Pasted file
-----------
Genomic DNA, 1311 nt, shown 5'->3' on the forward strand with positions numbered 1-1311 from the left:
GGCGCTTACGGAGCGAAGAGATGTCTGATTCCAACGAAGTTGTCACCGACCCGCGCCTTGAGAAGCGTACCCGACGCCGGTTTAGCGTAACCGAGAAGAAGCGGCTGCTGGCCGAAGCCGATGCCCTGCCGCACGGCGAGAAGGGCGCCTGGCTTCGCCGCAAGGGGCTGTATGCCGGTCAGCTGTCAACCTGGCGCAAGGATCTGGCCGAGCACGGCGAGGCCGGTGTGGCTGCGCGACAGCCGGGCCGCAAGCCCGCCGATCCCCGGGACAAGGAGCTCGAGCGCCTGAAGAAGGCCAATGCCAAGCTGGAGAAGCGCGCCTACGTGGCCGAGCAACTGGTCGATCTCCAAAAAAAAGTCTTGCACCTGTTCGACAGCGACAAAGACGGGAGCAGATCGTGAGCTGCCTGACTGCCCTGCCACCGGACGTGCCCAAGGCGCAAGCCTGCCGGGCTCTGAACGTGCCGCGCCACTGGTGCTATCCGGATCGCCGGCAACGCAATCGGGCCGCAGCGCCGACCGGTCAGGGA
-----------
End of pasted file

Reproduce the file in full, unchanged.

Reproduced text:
Genomic DNA, 1311 nt, shown 5'->3' on the forward strand with positions numbered 1-1311 from the left:
GGCGCTTACGGAGCGAAGAGATGTCTGATTCCAACGAAGTTGTCACCGACCCGCGCCTTGAGAAGCGTACCCGACGCCGGTTTAGCGTAACCGAGAAGAAGCGGCTGCTGGCCGAAGCCGATGCCCTGCCGCACGGCGAGAAGGGCGCCTGGCTTCGCCGCAAGGGGCTGTATGCCGGTCAGCTGTCAACCTGGCGCAAGGATCTGGCCGAGCACGGCGAGGCCGGTGTGGCTGCGCGACAGCCGGGCCGCAAGCCCGCCGATCCCCGGGACAAGGAGCTCGAGCGCCTGAAGAAGGCCAATGCCAAGCTGGAGAAGCGCGCCTACGTGGCCGAGCAACTGGTCGATCTCCAAAAAAAAGTCTTGCACCTGTTCGACAGCGACAAAGACGGGAGCAGATCGTGAGCTGCCTGACTGCCCTGCCACCGGACGTGCCCAAGGCGCAAGCCTGCCGGGCTCTGAACGTGCCGCGCCACTGGTGCTATCCGGATCGCCGGCAACGCAATCGGGCCGCAGCGCCGACCGGTCAGGGA